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Author Topic: Introducing People  (Read 4194 times)

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Introducing People
« on: January 29, 2013, 10:20:21 AM »
A few weeks ago I was reading something and it was mentioned that the proper format of introducing someone when you plan to provide their relationship to you is to say the person's name first and then the relationship.  That is because you want to put the emphasis on their name as their relationship to you is of secondary importance.  This all makes sense.  And even though I've known this rule, reading it had it in the for front of my mind.

A few days later I was at an event with several family members and a friend and I was the only one in my group who knew the guests so was doing the majority of the introductions.
"Dave, this is Ann, my sister"
"Sue, this is Charles, my husband"

But what I noticed as others were introducing people to me, the information that stayed with me was the last thing said.  So if Dave said,
"Hmmmmm, this is Tina, my cousin" I'm now thinking about this being his cousin and not so much that her name is Tina. 

I think my brain works on the FIFO method, first in first out.  ;)

I'm horrible at names and try to resolve the issue by immediately repeating the person's name to try to get it to stick but if I'm being introduced to a group as in "This is Tina, my cousin, Timothy, her son, and Tommy, her husband" I'm know focusing on their relationships and not their names and may not get the chance to repeat their names.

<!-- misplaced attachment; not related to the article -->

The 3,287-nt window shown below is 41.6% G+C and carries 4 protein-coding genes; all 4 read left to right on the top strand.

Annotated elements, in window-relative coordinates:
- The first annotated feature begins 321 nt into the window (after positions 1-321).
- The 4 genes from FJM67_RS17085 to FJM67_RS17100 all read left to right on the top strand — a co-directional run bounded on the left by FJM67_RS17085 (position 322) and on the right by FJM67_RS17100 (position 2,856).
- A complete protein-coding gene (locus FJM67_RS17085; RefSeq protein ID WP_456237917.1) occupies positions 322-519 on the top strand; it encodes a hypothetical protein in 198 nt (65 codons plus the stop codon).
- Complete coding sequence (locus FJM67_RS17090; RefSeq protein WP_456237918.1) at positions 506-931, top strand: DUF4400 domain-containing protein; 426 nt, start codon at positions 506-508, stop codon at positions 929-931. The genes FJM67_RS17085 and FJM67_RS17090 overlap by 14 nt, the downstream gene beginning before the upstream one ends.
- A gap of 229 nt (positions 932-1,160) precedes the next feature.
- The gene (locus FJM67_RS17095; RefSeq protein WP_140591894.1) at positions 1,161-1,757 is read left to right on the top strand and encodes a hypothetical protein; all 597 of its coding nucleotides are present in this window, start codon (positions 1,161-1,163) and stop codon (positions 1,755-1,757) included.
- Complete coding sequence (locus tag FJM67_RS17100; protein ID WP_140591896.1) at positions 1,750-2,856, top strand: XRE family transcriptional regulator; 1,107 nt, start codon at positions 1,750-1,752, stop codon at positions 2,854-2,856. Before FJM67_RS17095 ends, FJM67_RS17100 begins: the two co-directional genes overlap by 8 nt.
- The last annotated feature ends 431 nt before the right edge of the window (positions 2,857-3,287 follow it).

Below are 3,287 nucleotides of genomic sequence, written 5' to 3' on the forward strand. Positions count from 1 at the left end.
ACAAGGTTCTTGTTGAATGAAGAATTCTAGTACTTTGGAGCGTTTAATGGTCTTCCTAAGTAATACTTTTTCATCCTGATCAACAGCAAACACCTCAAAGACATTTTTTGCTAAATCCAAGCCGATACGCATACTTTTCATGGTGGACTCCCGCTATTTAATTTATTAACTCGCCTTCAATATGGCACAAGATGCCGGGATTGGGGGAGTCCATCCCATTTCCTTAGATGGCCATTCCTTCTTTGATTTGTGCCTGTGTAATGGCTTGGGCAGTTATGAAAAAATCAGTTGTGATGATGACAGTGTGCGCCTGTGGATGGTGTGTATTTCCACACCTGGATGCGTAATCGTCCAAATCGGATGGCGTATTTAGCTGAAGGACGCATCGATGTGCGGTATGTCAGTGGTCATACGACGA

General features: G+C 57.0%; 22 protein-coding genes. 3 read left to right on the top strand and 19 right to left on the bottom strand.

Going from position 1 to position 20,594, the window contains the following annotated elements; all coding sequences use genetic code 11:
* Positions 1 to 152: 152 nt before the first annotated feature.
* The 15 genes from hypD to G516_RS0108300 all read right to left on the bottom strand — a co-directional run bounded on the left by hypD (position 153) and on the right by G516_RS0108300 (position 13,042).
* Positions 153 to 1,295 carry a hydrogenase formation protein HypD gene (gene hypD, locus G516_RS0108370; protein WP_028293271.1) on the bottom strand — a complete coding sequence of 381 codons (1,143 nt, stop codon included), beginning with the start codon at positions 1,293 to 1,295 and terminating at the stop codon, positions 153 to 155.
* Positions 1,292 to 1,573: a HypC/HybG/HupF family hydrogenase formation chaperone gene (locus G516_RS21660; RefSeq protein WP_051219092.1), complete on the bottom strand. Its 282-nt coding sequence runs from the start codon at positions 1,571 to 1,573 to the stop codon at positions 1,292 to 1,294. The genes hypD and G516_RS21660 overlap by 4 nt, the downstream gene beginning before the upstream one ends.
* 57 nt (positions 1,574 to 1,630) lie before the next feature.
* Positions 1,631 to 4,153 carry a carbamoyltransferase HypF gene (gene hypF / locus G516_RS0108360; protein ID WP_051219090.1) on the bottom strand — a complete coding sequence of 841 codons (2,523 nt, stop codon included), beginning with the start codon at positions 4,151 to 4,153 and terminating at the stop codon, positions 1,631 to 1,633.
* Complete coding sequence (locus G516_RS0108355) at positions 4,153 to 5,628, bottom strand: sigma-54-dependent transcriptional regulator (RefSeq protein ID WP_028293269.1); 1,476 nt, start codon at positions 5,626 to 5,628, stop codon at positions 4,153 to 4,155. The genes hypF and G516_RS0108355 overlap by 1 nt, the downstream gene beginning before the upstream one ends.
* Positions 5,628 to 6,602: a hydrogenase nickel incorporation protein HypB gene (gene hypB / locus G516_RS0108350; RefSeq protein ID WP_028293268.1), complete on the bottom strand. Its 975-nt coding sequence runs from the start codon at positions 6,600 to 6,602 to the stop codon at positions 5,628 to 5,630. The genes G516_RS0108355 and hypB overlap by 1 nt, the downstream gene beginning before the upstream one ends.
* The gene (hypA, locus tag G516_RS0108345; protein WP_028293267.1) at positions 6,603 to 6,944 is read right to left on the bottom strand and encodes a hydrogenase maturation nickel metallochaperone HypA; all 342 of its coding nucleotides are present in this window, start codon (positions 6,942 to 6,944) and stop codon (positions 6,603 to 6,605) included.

So how important is this rule to you when you are being introduced? 

Do you find having the name given to you first is the best way for you to remember it? 

Also, do you find it rude to not provide relationship context when being introduced by someone.  I had 4 family members with me and one friend.  At times when new people (there were around 25 guests at this event) would come up, I would just say
"Helen, I'd like for you to meet Ann, John, Bill, and Lisa.  And this is Charles, my husband."
At one point, Ann, my sister, asked me why I didn't tell Helen my relationship.  Well, primarily because it really wasn't germaine to anything. Helen is just an acquaintance and probably doesn't care who my relatives are. However, it is likely my DH and I will encounter Helen again so it makes sense to me to clarify that relationship.  But is it wrong to not always indicate familial  relationships?   


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Re: Introducing People
« Reply #1 on: January 29, 2013, 10:38:32 AM »
This is entirely situational.  Generally, I explain relationship to me and name, but not necessarily in any particular order.  "This is my boyfriend Jake" or "you remember Sally, my friend from hometown."


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Re: Introducing People
« Reply #2 on: January 29, 2013, 10:40:11 AM »
"This is my sister, Hmmmmm" seems grammatically smoother than "This is Hmmmmm, my sister".   Also, in your example, if the relationship is last spoken I might get confused: does "cousin" refer to Timothy or to Tina?  Written, I can see what you meant, but a quick introduction, I'd get lost ;).